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E-Scooters penalised for lack of road infrastructure

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A bill regulating electric scooters has caused a stir in parliament, as it dictates; they are not driven on roads or pavements, with some MPs claiming the legislation essentially bans their use.

As more electric scooters are spotted whizzing through European capitals, this eco-friendly trend has found its way to Cyprus, but not without hurdles to navigate.

The lack of legislation governing their use has led local authorities to demand a legal framework.

However, authorities may have to go back to the drawing board, as MPs find it unrealistic for the island, as the infrastructure does not exist.

If the government bill currently before the parliament is passed, scooters will only be used in bicycle lanes or any other area that constitutes an extension of a bicycle path or space used by cyclists and pedestrians.

Scooters can be used on pavements or squares, provided the local authority has permitted their use in such areas.

Anything that does not conform with the legal definition regarding personal mobility devices, such as hoverboards and skates, will be prohibited in public areas and on roads.

The maximum speed allowed for scooters, according to the bill, is 15 km per hour.

Scooters sold on the market can reach up to 25 km/h. The minimum equipment for scooters are brakes, rear, and front lights, two tyres and a warning bell.

To drive a scooter, one must be at least 16 and wear a crash helmet.

The Green Party argues that the legislation only penalises e-scooter users as the lack of infrastructure would mean that scooter users will have nowhere to ride.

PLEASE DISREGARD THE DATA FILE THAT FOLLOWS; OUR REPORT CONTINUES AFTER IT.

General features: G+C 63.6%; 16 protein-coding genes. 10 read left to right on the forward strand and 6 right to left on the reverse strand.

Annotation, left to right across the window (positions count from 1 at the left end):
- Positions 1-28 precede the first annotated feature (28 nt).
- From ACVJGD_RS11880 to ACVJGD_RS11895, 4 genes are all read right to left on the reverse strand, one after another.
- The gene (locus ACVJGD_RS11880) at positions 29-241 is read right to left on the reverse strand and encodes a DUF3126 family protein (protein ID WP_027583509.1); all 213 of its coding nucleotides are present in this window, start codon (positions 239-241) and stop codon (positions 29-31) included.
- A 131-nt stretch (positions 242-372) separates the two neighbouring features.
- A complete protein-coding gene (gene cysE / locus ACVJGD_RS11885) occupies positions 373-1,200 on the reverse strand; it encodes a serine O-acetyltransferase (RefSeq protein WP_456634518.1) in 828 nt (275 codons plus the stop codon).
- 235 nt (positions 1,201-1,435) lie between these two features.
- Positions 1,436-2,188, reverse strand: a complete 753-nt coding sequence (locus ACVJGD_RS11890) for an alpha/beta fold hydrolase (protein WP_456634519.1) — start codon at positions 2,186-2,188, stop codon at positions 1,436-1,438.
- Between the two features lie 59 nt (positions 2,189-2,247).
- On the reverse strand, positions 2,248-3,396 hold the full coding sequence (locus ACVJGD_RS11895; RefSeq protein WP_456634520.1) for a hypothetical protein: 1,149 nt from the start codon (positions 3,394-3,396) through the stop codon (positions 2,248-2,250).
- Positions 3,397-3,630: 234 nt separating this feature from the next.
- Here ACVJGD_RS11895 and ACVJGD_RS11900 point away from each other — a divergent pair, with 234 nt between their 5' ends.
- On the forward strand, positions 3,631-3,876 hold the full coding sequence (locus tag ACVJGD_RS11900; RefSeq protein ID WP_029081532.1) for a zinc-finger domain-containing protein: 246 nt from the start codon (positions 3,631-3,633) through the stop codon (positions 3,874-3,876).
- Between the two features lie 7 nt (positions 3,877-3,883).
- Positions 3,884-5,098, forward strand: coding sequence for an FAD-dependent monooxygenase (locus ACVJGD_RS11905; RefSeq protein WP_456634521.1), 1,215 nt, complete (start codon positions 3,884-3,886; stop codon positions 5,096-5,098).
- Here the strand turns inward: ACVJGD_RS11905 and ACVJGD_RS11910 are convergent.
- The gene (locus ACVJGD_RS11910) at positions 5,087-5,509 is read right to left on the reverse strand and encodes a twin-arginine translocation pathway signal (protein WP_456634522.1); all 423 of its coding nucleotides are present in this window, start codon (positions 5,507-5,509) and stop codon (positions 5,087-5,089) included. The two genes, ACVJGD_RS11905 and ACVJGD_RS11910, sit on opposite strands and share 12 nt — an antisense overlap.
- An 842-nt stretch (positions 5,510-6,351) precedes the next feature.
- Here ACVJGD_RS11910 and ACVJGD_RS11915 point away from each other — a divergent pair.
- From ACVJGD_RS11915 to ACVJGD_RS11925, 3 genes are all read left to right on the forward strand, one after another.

In comments to the Financial Mirror, Green Party deputy president Efi Xanthou said the government bill will kill off e-scooters before infrastructure is in place.

“We fail to understand the argument behind having e-scooters essentially only allowed on bicycle lanes when there are few such lanes.

“There are entire municipalities without a single bicycle lane,” said Xanthou.

She argued that scooters could be regulated by the same legislation covering bikes.

“Legislation that took a total of 12 years to adopt. Five years to come up with a bill proposal, and another seven spent in consultations.”

One of the arguments presented by supporters of the government bill for getting scooters off the roads and onto lanes exclusive to bicycles is that electric scooters are silent.

“Well, what are bikes then? Bikes are allowed on roads.

“In an ideal world, scooter users would stick to bicycle lanes on pavements, but this is Cyprus.”

She said that as a keen cyclist herself, she rides her bicycle as often as possible.

“The law says that I have to ride my bike on the road and use bike lanes where available.

“Unfortunately, bike lanes do not exist, and where they do, they are just a part of the road painted green, offering no protection to cyclists”.

Some municipalities have drawn bike lanes on pavements, offering safety to bikers.

Xanthou chooses to ride her bike on pavements, even if no bike lanes are drawn, as she feels safer.

She said people who use e-scooters do so because they are affordable and, on some level, they feel that public transport is not working for them.

“The buses do work for some but not everyone. No one wants to take two hours to get to work by having to catch more than one bus. And not everyone has two euros to spend on every bus ride.

“If the legislation goes ahead as is, we will be penalising scooter users who either by necessity or genuine choice want to protect the environment”.